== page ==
FWIW: I go to a church where most of the Elders would identify with the NeoCals. Much of the music is from Sovereign Grace Ministries, and it is pretty solid. The pastor–who spent many years in some very harmful Baptist churches–tends to err on the side of liberty. The Elders are generally “hands off”: unless you’re engaging in fraud, violence, neglect of your family, or sexual immorality, they’re not going to bother you.

I’m a small group leader, and also a teacher for one of the children’s classes. And the Elders cut me far more slack than I’ve received in every other church at which I’ve been involved. They don’t have a problem with my light drinking, and my occasional in-your-face commentary. They have no problem with me providing counsel to others, either.

If NeoCals all operated that way, we would have no problem.

Sadly, what we have witnessed in other sectors, particularly Sovereign Grace Ministries, 9Marks, and even Southern Baptist and Acts 29 churches, is troubling.

The latest calumny includes the actions of Lakeside Bible Church and Ken Ramey against a family whose teenage boy was sodomized by another teen in the church. You can read about it here.

Like the recent debacle at The Village Church–for which, to his credit, pastor Matt Chandler publicly apologized–this is a case of accountability gone off the rails. Even worse, in the case of LBC, the leadership has maligned the victim’s family while coddling the abuser and his family.

While Ramey is not to blame for the abuser’s actions, he IS responsible for his subsequent handling of the matter. And if you think his response is a Christian one, then I would question either your Christianity or your understanding of Scripture in this matter.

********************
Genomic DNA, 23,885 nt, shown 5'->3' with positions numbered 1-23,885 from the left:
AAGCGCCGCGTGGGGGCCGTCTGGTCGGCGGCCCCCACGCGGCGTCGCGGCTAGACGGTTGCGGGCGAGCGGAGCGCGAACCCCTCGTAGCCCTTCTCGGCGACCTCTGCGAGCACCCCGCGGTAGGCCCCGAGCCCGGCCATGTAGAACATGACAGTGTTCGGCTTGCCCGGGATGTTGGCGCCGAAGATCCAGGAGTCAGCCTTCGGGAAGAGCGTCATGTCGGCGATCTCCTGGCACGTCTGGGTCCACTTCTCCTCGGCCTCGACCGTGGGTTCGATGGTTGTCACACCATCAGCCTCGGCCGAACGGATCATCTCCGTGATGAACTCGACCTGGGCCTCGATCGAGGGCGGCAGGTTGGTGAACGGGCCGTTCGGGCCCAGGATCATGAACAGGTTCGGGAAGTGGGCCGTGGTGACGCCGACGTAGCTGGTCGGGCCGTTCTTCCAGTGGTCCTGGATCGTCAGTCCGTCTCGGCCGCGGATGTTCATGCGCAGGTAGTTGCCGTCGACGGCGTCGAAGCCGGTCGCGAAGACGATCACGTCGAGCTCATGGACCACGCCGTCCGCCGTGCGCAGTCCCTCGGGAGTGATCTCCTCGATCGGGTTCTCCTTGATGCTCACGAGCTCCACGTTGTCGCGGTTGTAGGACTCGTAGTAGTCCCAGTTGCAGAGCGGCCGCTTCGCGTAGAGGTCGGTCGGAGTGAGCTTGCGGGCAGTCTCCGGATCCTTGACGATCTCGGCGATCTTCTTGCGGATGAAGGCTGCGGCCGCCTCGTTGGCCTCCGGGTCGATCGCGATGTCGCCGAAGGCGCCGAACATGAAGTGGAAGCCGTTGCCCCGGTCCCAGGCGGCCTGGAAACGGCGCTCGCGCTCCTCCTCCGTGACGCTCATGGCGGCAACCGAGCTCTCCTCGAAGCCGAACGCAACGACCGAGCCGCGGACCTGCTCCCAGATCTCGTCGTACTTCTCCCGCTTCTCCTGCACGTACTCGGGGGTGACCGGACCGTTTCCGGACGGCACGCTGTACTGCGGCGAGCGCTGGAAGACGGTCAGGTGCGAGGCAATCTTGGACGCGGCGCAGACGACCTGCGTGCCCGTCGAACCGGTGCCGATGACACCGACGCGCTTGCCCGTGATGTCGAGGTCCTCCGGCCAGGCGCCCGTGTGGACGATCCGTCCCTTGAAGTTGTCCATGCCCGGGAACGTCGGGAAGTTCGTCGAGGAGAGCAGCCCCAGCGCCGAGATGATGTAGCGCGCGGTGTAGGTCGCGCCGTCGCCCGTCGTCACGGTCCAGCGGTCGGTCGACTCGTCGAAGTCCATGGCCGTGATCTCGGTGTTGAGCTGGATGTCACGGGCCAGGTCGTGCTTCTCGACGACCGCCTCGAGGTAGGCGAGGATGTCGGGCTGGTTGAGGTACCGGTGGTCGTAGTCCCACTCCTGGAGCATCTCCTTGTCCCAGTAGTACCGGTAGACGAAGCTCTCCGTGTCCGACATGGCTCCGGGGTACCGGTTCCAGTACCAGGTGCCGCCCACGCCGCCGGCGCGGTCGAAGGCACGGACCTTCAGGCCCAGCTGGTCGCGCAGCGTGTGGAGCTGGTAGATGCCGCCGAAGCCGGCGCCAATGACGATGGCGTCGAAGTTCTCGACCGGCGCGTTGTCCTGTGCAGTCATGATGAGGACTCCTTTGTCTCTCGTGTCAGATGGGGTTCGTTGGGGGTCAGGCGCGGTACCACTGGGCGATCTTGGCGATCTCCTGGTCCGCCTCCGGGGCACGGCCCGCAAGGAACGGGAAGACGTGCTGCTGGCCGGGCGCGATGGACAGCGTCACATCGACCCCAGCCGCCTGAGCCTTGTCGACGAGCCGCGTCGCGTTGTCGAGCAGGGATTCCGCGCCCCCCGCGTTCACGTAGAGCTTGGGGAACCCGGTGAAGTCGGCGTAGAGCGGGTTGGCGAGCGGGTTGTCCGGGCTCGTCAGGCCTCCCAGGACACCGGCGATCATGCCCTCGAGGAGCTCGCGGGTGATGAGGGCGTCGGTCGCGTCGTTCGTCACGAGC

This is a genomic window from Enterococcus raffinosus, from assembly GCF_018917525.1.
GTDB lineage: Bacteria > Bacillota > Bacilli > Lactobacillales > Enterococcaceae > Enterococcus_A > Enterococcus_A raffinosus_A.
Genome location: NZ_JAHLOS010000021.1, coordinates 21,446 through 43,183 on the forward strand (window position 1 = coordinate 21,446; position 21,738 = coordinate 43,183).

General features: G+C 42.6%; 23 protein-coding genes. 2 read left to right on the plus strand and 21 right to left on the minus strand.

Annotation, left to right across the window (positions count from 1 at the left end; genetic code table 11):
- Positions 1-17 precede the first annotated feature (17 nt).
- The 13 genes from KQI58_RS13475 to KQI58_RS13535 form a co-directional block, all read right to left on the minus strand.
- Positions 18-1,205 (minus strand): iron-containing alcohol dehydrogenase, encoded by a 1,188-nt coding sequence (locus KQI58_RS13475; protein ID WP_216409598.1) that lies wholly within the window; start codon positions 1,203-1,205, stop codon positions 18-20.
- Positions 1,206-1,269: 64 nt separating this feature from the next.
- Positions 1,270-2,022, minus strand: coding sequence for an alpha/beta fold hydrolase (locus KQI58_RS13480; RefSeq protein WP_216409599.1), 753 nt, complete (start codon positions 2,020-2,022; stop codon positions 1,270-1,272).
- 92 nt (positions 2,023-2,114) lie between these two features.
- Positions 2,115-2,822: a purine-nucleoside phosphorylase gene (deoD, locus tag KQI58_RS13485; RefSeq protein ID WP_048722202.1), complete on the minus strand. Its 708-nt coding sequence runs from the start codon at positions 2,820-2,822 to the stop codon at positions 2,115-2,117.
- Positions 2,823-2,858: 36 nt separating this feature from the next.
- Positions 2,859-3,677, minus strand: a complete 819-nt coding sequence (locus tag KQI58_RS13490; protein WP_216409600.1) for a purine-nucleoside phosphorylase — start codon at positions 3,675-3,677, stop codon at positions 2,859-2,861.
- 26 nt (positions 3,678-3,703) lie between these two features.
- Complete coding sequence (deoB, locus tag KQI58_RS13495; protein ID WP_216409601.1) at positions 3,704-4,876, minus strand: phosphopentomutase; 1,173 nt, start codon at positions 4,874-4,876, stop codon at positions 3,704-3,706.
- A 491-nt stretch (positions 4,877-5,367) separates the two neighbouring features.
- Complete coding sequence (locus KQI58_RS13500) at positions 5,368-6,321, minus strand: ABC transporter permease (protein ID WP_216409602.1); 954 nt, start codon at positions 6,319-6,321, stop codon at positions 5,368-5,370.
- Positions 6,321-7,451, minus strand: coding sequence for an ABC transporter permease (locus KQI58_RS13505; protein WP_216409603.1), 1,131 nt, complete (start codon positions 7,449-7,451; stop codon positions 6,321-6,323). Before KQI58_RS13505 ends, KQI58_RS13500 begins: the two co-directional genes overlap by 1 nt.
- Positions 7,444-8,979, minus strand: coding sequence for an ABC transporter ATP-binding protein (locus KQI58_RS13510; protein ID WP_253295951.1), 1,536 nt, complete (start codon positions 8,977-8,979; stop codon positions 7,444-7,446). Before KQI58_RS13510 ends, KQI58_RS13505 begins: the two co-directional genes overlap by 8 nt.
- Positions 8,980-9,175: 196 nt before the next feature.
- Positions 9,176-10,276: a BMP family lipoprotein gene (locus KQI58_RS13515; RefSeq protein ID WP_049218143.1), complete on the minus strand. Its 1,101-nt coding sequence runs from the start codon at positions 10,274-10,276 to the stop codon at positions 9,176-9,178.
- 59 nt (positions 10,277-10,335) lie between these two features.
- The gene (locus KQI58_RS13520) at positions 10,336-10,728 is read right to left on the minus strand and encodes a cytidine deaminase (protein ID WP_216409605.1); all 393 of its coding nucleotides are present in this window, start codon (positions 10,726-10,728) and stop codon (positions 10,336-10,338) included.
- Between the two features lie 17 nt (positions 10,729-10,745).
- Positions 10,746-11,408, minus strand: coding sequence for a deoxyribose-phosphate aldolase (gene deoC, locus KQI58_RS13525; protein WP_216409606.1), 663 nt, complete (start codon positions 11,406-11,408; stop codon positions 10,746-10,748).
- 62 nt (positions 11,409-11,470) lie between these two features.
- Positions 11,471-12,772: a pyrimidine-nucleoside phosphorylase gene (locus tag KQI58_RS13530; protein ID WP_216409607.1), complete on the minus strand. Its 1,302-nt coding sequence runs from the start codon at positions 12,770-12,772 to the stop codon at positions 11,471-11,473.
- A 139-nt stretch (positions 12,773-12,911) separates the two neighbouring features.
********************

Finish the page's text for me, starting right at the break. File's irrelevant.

My larger issue here is with the NeoCals. The whole “Covenant Membership” paradigm, while often sold in benevolent terms, has been turned into a green light for micromanagement at a level unseen in Scripture.

Over here, we often debate over matters such as public school versus private school versus homeschooling; or whether women should pursue higher education versus a career as a SAHM; or the dating versus courtship versus online pursuit of marriage. This is not a matter of right versus wrong, as there are substantial liberties in these matters, but rather over which is the most equitable or prudent path. There are good, Christian parents whose kids attend public school; there are good, Christian women who obtain PhDs and law school and medical school; there are good, Christian folks who seek their spouse in varieties of ways.

When a church starts telling a family that they won’t support them unless they put their kids in a public school, that is overreach beyond all recognition. When a church starts telling families that the courtship model is the only way to pursue marriage, that’s overreach (my view: there’s nothing wrong with it, but that’s up to the families to decide.)

Confronting sin is one thing–the Church has to do that. And that includes confronting those who sexually abuse children. Not only is this a criminal matter, this also demands the harshest discipline. Those wronged ought to be recognized as wronged. This is not to promote a victim mentality, but rather to acknowledge that, in the process of healing, there is no small amount of baggage to unpack that the victim and his or her family did not invite.

And woe to anyone who seeks to cover that up or otherwise impede either the justice process or the recognition of the truth.


Moira Greyland, writing to the The Guardian (emphasis added):